An amnesty program enacted by the IRS for tax filers who were not reporting foreign income has netted the IRS over $5.5 billion in unpaid tax revenue.
Under the program, the IRS has reduced penalties and eliminated jail time for taxpayers who come clean on foreign income they had to date hidden from the IRS. In all, almost 40,000 taxpayers have taken advantage of the amnesty program.
In addition, the IRS has noted an increase in the number of foreign income investment accounts reported on tax returns over the past few years. Government investigators suspect many of these accounts existed previously and taxpayers are simply beginning to report those accounts without formally acknowledging the accounts existed before or the taxpayers taking advantage of the amnesty program.
“[The] IRS has detected some taxpayers with previously undisclosed offshore accounts attempting to circumvent paying the taxes, interest, and penalties that would otherwise be owed,” noted a report released by the Government Accountability Office. “But based on GAO reviews of IRS data, IRS may be missing attempts by other taxpayers attempting to do so.”
In some cases, taxpayers are reporting previously undisclosed foreign income without paying any fines or penalties, even the reduced fines and penalties being offered under the amnesty program, by amending previously filed returns to include foreign income. In other cases, taxpayers are simply adding their foreign income accounts to their current year tax returns without making any adjustments or disclosures on prior-year returns.
“If successful, these techniques result in lost revenue for the Treasury and undermine the offshore programs’ fairness and effectiveness,” the GAO report noted.
Peter Zeidenberg, a partner with the Washington-based law firm DLA Piper that specializes in tax law, confirmed that many foreign income accounts taxpayers are now reporting outside the amnesty program have likely been around for years.
“I don’t think you get an increase like that from people just all of a sudden getting the idea I’m going to open an account in Switzerland,” Zeidenberg said.
In response to the GAO report, acting IRS Commissioner Steven Miller indicated the IRS is working to improve efforts to catch taxpayers who are choosing not to participate in the amnesty program.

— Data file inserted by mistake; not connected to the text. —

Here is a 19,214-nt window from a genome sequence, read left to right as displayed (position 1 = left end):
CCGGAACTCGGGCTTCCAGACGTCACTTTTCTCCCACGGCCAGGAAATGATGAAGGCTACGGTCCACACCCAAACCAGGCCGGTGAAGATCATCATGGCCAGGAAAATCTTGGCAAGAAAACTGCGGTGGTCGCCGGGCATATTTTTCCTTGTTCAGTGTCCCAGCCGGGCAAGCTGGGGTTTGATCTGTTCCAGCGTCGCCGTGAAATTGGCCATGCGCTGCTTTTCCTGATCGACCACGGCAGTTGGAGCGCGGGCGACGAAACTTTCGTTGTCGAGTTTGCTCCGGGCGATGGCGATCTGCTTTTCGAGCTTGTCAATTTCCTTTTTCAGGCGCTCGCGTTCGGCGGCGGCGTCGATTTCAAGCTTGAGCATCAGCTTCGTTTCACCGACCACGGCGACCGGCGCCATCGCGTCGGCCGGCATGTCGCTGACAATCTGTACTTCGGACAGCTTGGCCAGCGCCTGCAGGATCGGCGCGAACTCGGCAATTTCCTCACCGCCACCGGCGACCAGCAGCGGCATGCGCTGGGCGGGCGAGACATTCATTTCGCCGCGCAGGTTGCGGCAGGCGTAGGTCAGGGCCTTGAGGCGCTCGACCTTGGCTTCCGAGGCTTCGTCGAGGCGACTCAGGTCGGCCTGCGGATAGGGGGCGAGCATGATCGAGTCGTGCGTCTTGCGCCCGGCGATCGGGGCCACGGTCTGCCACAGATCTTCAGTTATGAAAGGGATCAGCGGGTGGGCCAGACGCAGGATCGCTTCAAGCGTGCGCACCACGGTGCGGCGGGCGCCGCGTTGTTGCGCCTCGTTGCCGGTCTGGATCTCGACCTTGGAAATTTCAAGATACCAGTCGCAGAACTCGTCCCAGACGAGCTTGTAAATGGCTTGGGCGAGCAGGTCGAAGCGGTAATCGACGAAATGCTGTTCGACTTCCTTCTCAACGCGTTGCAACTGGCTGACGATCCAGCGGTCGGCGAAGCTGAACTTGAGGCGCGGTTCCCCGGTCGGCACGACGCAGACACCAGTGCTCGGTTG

The IRS stepped up efforts to enact the amnesty program in 2009 after the Swiss bank UBS AG paid the United States $780 million in fines and disclosed account details related to thousands of taxpayers who it was believed were not disclosing the foreign income on their tax returns.
The GAO report noted that there are numerous valid reasons for a taxpayer to hold an offshore account, such as a desire to diversify investments or make monies more readily available when overseas for work or leisure activities. However, many uses these foreign investment accounts purely for the purpose of reducing their tax liability by hiding assets and income in those accounts and then not reporting the income on their tax returns.
The IRS has a history of not pursuing jail time against taxpayers who willingly report previously undisclosed foreign income, so long as those taxpayers pay taxes due along with interest and penalties.
Under a law passed in 2010, for those taxpayers who have come forward, the IRS is requesting information from those foreign banks on additional accountholders. If the foreign banks refuse to provide information on additional accountholders, the United States is authorized to withhold up to 30 percent of any payments due to the bank, which provides a large financial incentive for those banks to cooperate with the United States.
Mark has been a contributor to legal web sites related to bankruptcy, tax, and criminal law since 2011. He has an Accounting degree from Texas A&M University.